Title:
Device and System For Imaging and Blood Flow Velocity Measurement
Kind Code:
A1


Abstract:
Apparatuses, systems, and methods for intravascular ultrasound (IVUS) imaging and blood flow velocity measurement within a vessel using a rotational IVUS catheter are disclosed. The rotational IVUS catheter includes a transducer that is mounted to the catheter at an angle relative to the longitudinal axis of the catheter shaft, such that the imaging surface is substantially nonperpendicular to the angle of the blood flow. The IVUS imaging system includes the rotational IVUS catheter with the tilted transducer, sequencing hardware to generate a series of uniformly spaces transmit pulses and acquisitions per encoder pulse, and signal processing hardware to extract the phase from the ultrasound echo signals for velocity estimation at every pixel of the IVUS image. The system is configured to generate a hybrid IVUS image showing both structural and velocity characteristics of the vessel and the blood therein.



Inventors:
Corl, Paul Douglas (Palo Alto, CA, US)
Application Number:
13/892108
Publication Date:
11/14/2013
Filing Date:
05/10/2013
Assignee:
VOLCANO CORPORATION
Primary Class:
Other Classes:
600/445, 600/443
International Classes:
A61B8/06; A61B8/00; A61B8/12
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Primary Examiner:
DIETERLE, JENNIFER M
Attorney, Agent or Firm:
PHILIPS INTELLECTUAL PROPERTY & STANDARDS (Stamford, CT, US)
Claims:
What is claimed is:

1. An imaging system, at least partially insertable into a structure of a living body, the system comprising: an elongate member having a longitudinal axis extending along a distal portion, the elongate member having an energy emitter and echo receiver mounted adjacent the distal portion at an angle relative to the longitudinal axis such that an energy pulse generated by the energy emitter propagates from the elongate member at a non-perpendicular angle relative to the longitudinal axis, the echo receiver configured to collect velocity and amplitude data, the elongate member including a plurality of conductors extending between the energy emitter and echo receiver disposed adjacent the distal portion and a connection assembly disposed adjacent an opposite proximal portion of the elongate member; an actuator coupled to the energy emitter, the actuator configured to move the energy emitter through a series of positions extending over at least a portion of a revolution; and a control system coupled to the connection assembly, the control system configured to control the position of the energy emitter and the sequence of energy pulses generated by the energy emitter, the control system receiving the velocity and amplitude data from the echo receiver through the plurality of conductors and processing the velocity and amplitude data to generate an image of the structure.

2. The system of claim 1, wherein the energy emitter is an ultrasound transducer operable at approximately 40 MHz mounted to a drive shaft at an angle between 80 and 60 degrees relative to the longitudinal axis of the elongate member.

3. The system of claim 1, further including a drive shaft extending between the actuator and the energy emitter, the drive shaft extending substantially the entire length of the elongated member, the actuator rotating the drive shaft and energy emitter about the longitudinal axis.

4. The system of claim 1, wherein the image of the structure represents the amplitude ultrasound data in a grey-scale image and the velocity ultrasound data in overlaid color.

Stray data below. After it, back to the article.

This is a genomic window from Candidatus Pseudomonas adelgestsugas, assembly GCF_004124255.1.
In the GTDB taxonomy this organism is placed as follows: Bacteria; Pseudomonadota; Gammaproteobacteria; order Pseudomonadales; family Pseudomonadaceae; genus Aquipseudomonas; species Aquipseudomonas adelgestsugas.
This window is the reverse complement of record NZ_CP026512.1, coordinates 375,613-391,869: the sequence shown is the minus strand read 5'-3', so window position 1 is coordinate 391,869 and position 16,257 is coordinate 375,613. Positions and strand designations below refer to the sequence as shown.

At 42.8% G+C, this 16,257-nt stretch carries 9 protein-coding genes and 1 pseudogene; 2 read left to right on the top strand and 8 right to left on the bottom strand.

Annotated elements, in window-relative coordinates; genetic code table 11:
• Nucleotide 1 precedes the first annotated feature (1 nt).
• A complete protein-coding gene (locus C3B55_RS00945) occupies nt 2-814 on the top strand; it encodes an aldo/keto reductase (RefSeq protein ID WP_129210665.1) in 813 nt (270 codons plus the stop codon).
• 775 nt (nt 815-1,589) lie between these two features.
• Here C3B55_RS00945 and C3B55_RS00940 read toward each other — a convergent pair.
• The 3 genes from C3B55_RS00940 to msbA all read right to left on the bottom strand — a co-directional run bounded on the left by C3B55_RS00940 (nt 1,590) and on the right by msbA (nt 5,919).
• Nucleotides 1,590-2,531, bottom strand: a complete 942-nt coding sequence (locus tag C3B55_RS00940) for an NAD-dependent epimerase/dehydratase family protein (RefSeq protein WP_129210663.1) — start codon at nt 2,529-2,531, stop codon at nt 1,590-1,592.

5. The system of claim 1, further including an encoder associated with said actuator generating an encoder pulse and a sequencer, wherein the sequencer is configured to generate a sequence of uniformly spaced transmit energy pulses per each encoder pulse and thereby generate a sequence of return echoes collected by the echo receiver.

6. The system of claim 5, further including an echo processor configured to process the sequence of return echoes to generate a single composite amplitude ray and to calculate the Doppler-derived velocity corresponding to each position along the ray by comparing the return echoes within the sequence.

7. The system of claim 6, further including signal processing hardware configured to extract the phase from the velocity data and generate a velocity estimate for reflectors at each pixel of the ray based on a rate of phase change between successive return echoes in the sequence.

8. The system of claim 7, wherein the control system utilizes the velocity estimate to form a hybrid structure image by overlaying a mask that colorizes portions of a grey-scale image representing amplitude where the velocity estimate is above a threshold value.

9. The system of claim 8, wherein the threshold value is approximately 3 centimeters per second.

10. The system of claim 5, wherein the encoder has 512 equally spaced radial positions and each sequence includes at least four energy pulses.

11. The system of claim 10, wherein each sequence includes up to sixteen energy pulses.

12. The system of claim 1, wherein the energy emitter is an ultrasound transducer and a first ultrasound pulse echo return within a sequence is acquired using a low gain setting and the remaining ultrasound pulse echo returns in the sequence are acquired using a high gain setting.

13. The system of claim 12, wherein the first ultrasound pulse echo return is processed separately to form a low gain amplitude ray and the remaining returns are processed together to form a composite amplitude ray, the low gain amplitude ray and the composite amplitude ray being combined to form a wide dynamic range ray, and a plurality of such wide dynamic range rays together forming a wide dynamic range structure image.